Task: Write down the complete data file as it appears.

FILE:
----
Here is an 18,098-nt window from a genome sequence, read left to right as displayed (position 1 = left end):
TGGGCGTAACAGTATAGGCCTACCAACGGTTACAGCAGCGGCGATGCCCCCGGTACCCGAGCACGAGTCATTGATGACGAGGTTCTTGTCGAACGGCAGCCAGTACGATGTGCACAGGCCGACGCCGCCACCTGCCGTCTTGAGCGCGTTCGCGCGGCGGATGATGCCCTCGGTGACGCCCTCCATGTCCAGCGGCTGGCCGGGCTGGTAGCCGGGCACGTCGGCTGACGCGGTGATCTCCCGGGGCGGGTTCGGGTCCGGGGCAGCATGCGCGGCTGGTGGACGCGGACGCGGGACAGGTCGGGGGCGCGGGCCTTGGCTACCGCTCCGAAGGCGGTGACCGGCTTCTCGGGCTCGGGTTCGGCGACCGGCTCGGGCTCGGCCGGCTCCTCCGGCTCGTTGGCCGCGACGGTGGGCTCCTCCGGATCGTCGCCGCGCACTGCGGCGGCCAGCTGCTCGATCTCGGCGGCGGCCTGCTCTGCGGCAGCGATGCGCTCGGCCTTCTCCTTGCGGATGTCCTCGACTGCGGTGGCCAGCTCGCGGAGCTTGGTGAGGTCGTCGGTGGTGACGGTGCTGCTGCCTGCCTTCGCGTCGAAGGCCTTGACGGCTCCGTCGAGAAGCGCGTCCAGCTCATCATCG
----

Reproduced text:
Here is an 18,098-nt window from a genome sequence, read left to right as displayed (position 1 = left end):
TGGGCGTAACAGTATAGGCCTACCAACGGTTACAGCAGCGGCGATGCCCCCGGTACCCGAGCACGAGTCATTGATGACGAGGTTCTTGTCGAACGGCAGCCAGTACGATGTGCACAGGCCGACGCCGCCACCTGCCGTCTTGAGCGCGTTCGCGCGGCGGATGATGCCCTCGGTGACGCCCTCCATGTCCAGCGGCTGGCCGGGCTGGTAGCCGGGCACGTCGGCTGACGCGGTGATCTCCCGGGGCGGGTTCGGGTCCGGGGCAGCATGCGCGGCTGGTGGACGCGGACGCGGGACAGGTCGGGGGCGCGGGCCTTGGCTACCGCTCCGAAGGCGGTGACCGGCTTCTCGGGCTCGGGTTCGGCGACCGGCTCGGGCTCGGCCGGCTCCTCCGGCTCGTTGGCCGCGACGGTGGGCTCCTCCGGATCGTCGCCGCGCACTGCGGCGGCCAGCTGCTCGATCTCGGCGGCGGCCTGCTCTGCGGCAGCGATGCGCTCGGCCTTCTCCTTGCGGATGTCCTCGACTGCGGTGGCCAGCTCGCGGAGCTTGGTGAGGTCGTCGGTGGTGACGGTGCTGCTGCCTGCCTTCGCGTCGAAGGCCTTGACGGCTCCGTCGAGAAGCGCGTCCAGCTCATCATCG